I rise to support the Amendment, and, in doing-so, I wish to pour a little cold water upon the heat of my hon. Friend the Member for Lichfield (Mr. Lovat-Fraser) and any of those who may follow the line he has taken. We all agree that publicity is one of the greatest safeguards of democracy in general, but this is a practical Bill to deal with a practical question, and the worst way of approaching any practical question is to import heat into it. The bon. Member said that publicity and democracy go together. I hope he will agree that generalisations must be accepted with a great deal of care.


Some generalisations.

Lieut. - Colonel FREMANTLE

All generalisations. Would he say that publicity of the ballot in elections goes with democracy? He knows the cry that was raised against the Tories because they supported open voting. It was the cry of the advanced parties of that day that democracy must have the secret ballot.


There is no comparison between the two things.

Lieut.-Colonel FREMANTLE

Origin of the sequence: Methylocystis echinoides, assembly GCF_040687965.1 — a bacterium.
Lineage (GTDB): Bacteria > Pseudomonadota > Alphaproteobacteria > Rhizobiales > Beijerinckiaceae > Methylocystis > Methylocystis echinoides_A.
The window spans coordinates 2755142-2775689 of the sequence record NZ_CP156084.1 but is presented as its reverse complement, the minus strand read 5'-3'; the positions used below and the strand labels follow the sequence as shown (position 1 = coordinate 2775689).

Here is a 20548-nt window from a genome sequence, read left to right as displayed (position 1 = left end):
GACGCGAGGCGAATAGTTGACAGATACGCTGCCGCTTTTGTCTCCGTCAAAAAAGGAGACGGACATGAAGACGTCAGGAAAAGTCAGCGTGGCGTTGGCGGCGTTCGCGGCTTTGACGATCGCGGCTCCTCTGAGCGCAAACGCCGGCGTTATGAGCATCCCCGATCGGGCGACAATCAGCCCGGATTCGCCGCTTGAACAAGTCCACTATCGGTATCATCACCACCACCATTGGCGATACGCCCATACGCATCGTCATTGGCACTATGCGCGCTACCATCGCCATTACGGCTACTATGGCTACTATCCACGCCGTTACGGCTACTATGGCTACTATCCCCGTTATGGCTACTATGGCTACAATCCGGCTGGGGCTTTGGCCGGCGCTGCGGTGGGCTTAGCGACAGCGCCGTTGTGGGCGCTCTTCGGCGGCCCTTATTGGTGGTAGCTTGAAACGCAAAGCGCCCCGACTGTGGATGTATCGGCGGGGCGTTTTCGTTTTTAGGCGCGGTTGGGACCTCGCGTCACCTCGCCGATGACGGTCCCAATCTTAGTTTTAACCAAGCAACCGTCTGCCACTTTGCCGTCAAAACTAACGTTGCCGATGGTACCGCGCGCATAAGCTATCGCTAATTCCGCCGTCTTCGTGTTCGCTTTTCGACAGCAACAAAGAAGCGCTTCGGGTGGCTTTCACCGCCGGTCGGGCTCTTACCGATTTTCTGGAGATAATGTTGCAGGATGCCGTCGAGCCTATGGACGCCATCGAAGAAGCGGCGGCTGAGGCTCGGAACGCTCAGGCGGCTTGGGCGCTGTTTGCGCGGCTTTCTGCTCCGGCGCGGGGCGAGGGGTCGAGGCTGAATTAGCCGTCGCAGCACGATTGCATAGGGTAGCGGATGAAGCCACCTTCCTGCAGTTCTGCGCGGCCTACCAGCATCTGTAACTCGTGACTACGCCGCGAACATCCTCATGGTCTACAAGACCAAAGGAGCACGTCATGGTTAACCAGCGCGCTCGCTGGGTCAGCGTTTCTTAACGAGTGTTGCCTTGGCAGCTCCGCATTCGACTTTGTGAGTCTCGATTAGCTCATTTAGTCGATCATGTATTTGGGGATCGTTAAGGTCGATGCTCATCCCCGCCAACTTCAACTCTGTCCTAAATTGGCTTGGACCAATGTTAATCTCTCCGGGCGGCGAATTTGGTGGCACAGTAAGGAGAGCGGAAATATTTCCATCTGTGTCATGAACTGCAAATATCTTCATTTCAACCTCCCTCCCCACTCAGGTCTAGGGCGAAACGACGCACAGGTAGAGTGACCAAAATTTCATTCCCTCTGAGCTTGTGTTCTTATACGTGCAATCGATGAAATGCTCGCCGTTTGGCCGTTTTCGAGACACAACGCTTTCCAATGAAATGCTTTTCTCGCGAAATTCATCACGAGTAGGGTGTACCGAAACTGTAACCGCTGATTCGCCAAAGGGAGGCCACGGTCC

What are the questions on which secrecy is so essential? I have heard of secrecy in connection with affairs in the trade union movement, and in various departments of social life quite apart from politics. We are all agreed, or at any rate those of us who have had experience on local affairs are agreed, that there are two sides to this question. I think the hon. Member for South Shields (Mr. Ede), who moved the Second Reading of this Bill, spoke with a well-balanced judgment and a sense of fair play. I should like to raise a question of principle and also a question of actual practice. The principle of the Bill received rather unexpected support from the hon. Member for Faversham (Mr. Maitland), who said that, if this Measure had been confined to public assistance committees, he would have supported it, because he considered that public assistance committees should be placed on the same footing as education committees, and treated in the same way. That is the danger. Public assistance committees are not on the same footing, and, although in some more reactionary counties they may be carrying on the traditions of the guardians, they are simply glorified boards of guardians. Two or three hon. Members have given their own experience of their work, and we know from what they have said that the tendency on all sides of politics for the last 20 years has been in the reverse direction.